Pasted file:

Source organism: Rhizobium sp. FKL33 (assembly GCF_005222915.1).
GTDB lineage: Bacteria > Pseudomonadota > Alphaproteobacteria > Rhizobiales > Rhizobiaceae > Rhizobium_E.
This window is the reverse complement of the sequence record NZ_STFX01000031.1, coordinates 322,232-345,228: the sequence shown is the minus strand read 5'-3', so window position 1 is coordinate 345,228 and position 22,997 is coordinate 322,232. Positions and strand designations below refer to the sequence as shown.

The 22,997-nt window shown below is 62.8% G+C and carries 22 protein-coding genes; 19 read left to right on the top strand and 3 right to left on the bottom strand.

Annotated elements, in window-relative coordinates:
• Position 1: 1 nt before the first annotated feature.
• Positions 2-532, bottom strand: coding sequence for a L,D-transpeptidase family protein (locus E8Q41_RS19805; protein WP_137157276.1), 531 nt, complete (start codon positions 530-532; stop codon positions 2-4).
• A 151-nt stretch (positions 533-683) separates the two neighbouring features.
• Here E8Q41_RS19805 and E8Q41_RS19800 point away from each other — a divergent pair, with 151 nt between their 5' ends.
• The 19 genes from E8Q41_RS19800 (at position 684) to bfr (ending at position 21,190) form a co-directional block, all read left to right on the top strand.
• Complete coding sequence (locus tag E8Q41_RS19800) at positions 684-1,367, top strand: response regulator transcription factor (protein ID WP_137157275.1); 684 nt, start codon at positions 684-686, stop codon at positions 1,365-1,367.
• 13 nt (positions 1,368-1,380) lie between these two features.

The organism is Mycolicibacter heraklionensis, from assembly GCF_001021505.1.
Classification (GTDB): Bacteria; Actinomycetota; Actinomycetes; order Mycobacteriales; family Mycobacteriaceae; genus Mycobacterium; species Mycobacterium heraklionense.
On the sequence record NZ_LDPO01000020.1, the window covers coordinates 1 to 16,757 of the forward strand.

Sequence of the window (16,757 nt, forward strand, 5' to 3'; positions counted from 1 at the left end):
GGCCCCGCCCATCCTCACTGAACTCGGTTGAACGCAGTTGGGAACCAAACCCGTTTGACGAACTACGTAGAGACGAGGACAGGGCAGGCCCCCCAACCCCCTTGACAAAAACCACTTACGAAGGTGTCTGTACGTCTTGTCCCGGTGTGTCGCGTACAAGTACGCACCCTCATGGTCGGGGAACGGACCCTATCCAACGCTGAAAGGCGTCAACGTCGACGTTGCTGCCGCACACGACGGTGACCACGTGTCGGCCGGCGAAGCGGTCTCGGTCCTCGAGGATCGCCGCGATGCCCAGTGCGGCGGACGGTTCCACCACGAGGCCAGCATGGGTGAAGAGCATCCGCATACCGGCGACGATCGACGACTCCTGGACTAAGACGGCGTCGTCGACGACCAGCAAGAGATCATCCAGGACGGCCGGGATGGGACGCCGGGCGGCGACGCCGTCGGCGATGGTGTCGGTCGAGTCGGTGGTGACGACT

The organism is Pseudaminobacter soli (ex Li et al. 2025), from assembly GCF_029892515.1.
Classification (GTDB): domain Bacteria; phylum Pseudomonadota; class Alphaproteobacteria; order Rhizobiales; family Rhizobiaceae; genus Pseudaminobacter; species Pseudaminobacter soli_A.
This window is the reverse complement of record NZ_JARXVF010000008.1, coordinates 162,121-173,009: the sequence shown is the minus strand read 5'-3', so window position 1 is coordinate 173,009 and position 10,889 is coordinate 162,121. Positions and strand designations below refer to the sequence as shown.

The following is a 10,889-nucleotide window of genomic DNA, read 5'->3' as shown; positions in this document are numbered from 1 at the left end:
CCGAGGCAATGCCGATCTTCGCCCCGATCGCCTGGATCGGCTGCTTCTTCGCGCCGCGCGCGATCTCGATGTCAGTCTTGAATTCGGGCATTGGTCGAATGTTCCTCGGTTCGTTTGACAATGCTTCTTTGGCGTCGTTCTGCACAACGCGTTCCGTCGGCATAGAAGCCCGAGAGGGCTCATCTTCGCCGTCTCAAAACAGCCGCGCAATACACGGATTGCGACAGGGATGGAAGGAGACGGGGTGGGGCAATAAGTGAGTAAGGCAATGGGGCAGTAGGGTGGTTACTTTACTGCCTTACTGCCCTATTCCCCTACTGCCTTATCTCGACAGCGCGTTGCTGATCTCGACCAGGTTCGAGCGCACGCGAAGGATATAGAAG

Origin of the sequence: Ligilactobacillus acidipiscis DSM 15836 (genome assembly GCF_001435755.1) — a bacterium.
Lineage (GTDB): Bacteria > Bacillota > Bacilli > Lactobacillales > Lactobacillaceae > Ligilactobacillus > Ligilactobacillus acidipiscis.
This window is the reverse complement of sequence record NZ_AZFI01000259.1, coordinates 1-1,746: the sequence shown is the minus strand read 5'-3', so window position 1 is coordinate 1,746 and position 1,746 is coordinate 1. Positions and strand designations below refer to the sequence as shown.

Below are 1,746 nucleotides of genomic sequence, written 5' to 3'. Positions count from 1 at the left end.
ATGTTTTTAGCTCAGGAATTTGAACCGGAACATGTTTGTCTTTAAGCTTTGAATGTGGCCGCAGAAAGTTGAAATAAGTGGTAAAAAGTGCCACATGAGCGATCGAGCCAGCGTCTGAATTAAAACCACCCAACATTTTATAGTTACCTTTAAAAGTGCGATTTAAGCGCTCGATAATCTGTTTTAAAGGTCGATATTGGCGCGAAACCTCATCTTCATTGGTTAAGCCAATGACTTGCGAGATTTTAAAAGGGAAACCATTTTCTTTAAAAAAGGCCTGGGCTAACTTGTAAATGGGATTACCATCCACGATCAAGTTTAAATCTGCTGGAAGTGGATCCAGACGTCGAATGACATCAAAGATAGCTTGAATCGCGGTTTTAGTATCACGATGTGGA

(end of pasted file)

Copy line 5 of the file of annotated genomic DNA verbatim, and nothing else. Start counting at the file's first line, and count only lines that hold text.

Annotated elements, in window-relative coordinates: